To those who doubt that Bradman played it,and in rebuttal to Peter Roebucks' assertion that the front foot pull is a product of 20/20 cricket, rather than a legitimate test scoring stroke, please refer to the youtube video of 6 minutes duration(deveshone) on Bradman by putting 'Bradman batting' into your search engine.At the 4 minute and 7 second mark, while demonstrating a basic selection of his strokes,the man himself clearly instructs a front footed pull in which his only movement is forward and across.It is the only pullshot he uses for the camera suggesting that it is his favoured stroke and at least a common part of his repertoire.Peter Roebuck provides no supporting evidence for any of his views.He merely alludes conspiratorily to unknown parties,coaches and countries whom he claims represent his point of view.It should be clear by now, that when australia was freed up to attack in the one day game,they once again became a force as mental clarity returned over coaching insanity

Posted by hyclass on (February 5, 2011, 5:51 GMT)

Bradmans philosophy in his,Farewell to Cricket,was to score runs as quickly as possible to allow his bowlers time to bowl the opposition out.His stated preference was for bowlers with a high strike rate rather than containment value.Quick wickets and quick runs.Bradman never defended in a match unless there was no possiblity of winning and never advocated defence as a policy.While it is true that well considered defence is a vital tool of batting,great batsmanship has always relied upon seizing the initiative as quickly as possible.Bradmans pull without getting into line(right foot back,pivot,weight transferred well forward-p58/59)is for balls on the line of the stumps-a high risk shot.He also used the front foot cut-P46/47.Bradman stated that he was known more for his pull stroke than any other P56,"...but then who wants to play cricket at all if not prepared to take a chance occasionally?"P59.3-4 years of appalling coaching and selection is at fault-not attack,not defence,not 20/20.

Posted by waspsting on (February 4, 2011, 16:17 GMT)

@hyclass - In the Art of Cricket, Bradman emphasizes that the hallmark of batsmanship is a strong defense, and O'Reilly plus everyone else noted how strong Bradman's defense was. (he also does not demonstrate a front foot pull shot - he shows two pull shots, one where you go back and across and then pull, the other where you just pull without moving into line). There's nothing wrong with being aggressive, but you have to know how to defend too.

Posted by hyclass on (February 4, 2011, 10:50 GMT)

If anyone has read Bradmans',Art of Cricket,they will see him demonstrating the front foot pull shot.Bill O'Reilly who knew him well, described him as having the widest range of attacking strokes of any batsman ever.The idea that lack of footwork or overattacking is to blame for australias woes is absurd.Hussey failed for years until he remembered to attack and was again, a great player.Watson lacked endurance as a test player and was always at his best when attacking.Hughes technique was natural,not contrived for 20/20 and good enough at 20 to flay the Sth Africans.The australian team failed this ashes because of appalling selection and worse coaching.Someone had told them to let balls go.Why.If your natural game is to hit that ball then do so.Not doing so creates doubt and hands the advantage to the bowling side.It was awful to watch.Clarke insisted as captain that everyone should play their own game in the second innings.It was an undoubted rebuke of the shameful coaching staff.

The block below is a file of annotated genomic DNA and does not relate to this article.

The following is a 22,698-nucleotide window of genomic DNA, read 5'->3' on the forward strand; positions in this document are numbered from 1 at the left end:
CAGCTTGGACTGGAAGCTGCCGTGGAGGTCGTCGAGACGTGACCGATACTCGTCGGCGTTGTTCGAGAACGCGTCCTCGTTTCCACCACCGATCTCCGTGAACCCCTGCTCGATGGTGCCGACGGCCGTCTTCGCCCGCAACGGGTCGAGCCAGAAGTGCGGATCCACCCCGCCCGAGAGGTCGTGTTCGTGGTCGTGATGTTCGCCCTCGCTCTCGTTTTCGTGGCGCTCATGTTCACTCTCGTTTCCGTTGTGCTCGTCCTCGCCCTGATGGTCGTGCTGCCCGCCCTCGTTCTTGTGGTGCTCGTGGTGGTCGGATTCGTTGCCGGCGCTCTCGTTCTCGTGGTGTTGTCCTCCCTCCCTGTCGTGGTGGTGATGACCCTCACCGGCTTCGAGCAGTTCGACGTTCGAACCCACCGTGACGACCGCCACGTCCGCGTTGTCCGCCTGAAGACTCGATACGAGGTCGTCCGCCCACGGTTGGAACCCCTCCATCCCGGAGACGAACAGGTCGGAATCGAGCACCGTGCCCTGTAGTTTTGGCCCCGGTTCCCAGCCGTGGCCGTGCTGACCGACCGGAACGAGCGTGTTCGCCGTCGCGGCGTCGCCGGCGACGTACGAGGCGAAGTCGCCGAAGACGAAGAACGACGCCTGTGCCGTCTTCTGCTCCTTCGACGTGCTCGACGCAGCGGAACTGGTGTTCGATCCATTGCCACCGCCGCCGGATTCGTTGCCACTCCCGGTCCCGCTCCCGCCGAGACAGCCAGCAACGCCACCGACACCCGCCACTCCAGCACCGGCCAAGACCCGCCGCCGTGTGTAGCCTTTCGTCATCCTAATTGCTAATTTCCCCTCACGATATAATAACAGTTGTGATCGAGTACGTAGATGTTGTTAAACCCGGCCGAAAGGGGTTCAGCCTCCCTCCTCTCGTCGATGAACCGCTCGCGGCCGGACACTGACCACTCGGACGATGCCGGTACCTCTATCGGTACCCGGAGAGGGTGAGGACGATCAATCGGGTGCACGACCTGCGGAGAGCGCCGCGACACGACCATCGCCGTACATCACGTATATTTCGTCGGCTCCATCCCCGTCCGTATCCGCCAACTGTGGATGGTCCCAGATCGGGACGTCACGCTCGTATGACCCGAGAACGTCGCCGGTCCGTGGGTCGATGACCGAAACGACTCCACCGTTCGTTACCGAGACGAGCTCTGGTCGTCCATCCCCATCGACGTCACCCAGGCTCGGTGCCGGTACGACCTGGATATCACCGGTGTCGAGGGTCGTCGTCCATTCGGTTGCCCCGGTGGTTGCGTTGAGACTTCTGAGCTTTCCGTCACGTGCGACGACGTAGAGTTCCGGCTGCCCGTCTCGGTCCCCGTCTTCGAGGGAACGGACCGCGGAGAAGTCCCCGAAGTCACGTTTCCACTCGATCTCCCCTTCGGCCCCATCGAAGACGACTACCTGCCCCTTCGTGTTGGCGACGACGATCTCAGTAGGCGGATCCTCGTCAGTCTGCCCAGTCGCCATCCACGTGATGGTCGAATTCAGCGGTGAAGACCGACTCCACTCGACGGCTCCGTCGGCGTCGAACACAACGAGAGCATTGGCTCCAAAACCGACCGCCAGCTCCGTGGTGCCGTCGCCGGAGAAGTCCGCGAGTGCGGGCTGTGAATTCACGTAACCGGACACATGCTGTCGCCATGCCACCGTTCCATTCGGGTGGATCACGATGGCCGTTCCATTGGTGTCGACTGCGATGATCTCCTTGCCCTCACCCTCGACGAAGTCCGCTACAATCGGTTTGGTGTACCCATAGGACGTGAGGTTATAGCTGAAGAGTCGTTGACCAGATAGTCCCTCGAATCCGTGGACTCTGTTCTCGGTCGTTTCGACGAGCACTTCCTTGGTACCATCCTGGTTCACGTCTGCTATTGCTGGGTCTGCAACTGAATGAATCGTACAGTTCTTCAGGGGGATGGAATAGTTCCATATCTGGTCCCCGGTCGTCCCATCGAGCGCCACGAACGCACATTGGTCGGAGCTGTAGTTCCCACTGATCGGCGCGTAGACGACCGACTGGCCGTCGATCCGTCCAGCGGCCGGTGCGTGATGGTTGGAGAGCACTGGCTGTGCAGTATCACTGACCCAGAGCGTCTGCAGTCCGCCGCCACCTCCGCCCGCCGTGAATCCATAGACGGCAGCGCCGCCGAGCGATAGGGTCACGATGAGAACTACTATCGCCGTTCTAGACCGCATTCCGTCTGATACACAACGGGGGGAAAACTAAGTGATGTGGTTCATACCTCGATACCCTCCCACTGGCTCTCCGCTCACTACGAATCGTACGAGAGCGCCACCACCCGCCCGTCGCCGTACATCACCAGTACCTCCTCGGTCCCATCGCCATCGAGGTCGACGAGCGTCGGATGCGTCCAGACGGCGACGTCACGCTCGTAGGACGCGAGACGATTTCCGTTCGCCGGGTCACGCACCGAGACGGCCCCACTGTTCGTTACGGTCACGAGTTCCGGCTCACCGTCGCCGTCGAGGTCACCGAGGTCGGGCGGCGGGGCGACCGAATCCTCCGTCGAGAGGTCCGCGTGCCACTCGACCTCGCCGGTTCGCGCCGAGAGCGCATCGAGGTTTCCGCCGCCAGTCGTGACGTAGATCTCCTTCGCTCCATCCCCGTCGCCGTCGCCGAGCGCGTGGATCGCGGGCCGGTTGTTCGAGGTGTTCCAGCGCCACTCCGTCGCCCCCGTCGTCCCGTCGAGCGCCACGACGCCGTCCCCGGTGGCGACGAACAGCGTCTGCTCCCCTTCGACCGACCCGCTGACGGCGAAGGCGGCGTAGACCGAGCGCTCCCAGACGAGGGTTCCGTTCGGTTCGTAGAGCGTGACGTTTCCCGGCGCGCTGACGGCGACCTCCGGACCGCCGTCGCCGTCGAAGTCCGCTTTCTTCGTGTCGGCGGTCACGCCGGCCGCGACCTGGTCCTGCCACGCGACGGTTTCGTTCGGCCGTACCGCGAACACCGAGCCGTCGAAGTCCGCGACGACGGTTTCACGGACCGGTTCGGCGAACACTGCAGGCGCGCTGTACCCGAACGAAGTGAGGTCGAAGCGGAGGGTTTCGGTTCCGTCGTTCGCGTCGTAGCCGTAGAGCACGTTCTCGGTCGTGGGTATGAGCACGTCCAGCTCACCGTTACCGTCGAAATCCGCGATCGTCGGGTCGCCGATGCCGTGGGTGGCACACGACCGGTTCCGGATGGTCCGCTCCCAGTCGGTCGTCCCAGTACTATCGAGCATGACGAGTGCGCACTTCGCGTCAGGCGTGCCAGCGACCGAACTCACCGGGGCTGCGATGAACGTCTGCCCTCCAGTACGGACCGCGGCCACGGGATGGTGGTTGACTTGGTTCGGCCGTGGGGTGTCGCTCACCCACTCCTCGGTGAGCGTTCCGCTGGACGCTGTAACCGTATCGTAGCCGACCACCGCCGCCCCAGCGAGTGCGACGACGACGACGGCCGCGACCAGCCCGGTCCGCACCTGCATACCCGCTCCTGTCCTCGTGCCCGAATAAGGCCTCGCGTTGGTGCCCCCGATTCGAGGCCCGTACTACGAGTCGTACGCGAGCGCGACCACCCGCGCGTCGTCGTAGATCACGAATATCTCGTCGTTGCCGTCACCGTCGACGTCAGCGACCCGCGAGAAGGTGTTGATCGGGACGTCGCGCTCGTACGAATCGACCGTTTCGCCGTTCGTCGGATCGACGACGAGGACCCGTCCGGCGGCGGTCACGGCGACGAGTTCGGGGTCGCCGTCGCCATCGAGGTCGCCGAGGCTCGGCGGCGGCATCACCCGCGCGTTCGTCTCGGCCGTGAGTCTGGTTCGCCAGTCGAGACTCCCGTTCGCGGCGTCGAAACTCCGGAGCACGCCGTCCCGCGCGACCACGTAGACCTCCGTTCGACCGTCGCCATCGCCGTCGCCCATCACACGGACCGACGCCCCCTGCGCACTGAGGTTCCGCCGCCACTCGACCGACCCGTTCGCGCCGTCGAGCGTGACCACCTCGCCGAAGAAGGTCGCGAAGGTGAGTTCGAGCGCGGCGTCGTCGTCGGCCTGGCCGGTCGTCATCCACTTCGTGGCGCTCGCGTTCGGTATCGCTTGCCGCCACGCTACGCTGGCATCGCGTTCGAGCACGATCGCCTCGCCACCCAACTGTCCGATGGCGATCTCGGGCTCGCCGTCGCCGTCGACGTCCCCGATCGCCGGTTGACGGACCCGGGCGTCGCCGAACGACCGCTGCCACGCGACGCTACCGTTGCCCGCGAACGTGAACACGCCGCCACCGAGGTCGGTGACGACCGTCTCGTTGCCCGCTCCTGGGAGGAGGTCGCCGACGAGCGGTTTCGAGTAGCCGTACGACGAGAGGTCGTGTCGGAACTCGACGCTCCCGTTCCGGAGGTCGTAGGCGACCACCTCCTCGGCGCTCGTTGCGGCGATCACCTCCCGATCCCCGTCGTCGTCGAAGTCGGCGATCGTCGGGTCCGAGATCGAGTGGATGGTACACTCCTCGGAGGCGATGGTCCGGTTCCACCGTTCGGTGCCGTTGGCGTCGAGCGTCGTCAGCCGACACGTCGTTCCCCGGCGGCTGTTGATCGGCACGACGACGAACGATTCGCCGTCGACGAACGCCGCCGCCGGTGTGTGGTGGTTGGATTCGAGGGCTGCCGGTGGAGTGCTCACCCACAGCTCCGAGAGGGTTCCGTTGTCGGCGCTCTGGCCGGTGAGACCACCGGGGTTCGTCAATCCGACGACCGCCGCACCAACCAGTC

Posted by Mervo on (February 4, 2011, 10:26 GMT)

Pretty accurate stuff. I think we need to start recruiting from South Africa too.

Posted by hyclass on (February 4, 2011, 10:14 GMT)

Typical Peter Roebuck hyperbole. Wise nations, he says-which wise nations?Coaches teaching unorthodox techniques-which coaches?sweeping generalisations without foundation.20/20 is not the cause of australias trouble. Ponting was out of form for 4 years without being dropped.The two tasmanian selectors and Hilditch allowed it to become Pontings personal vendetta when his form should have seen him dropped 2 years ago.This excused Hussey being retained while totally out of form for 3 years and allowed the Doherty farce.It also saw North retained on the weakest excuse-all older players.Hodge was dropped with an average of 55. Hughes was dropped with an average of 58 and then twice more.The coaches ruined his batting.At 20, a world beater,he is only 22 and a strokeless shadow. David Hussey with an amazing record couldnt get a game.Hauritz was dropped. O'Keefe couldnt get a game.Australia failed because of appalling selection and terrible coaching that mired the team in doubt. Sack them.

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Peter RoebuckClose
Peter Roebuck He may not have played Test cricket for England, but Peter Roebuck represented Somerset with distinction, making over 1000 runs nine times in 12 seasons, and captaining the county during a tempestuous period in the 1980s. Roebuck acquired recognition all over the cricket world for his distinctive, perceptive, independent writing. Widely travelled, he divided his time between Australia and South Africa. He died in November 2011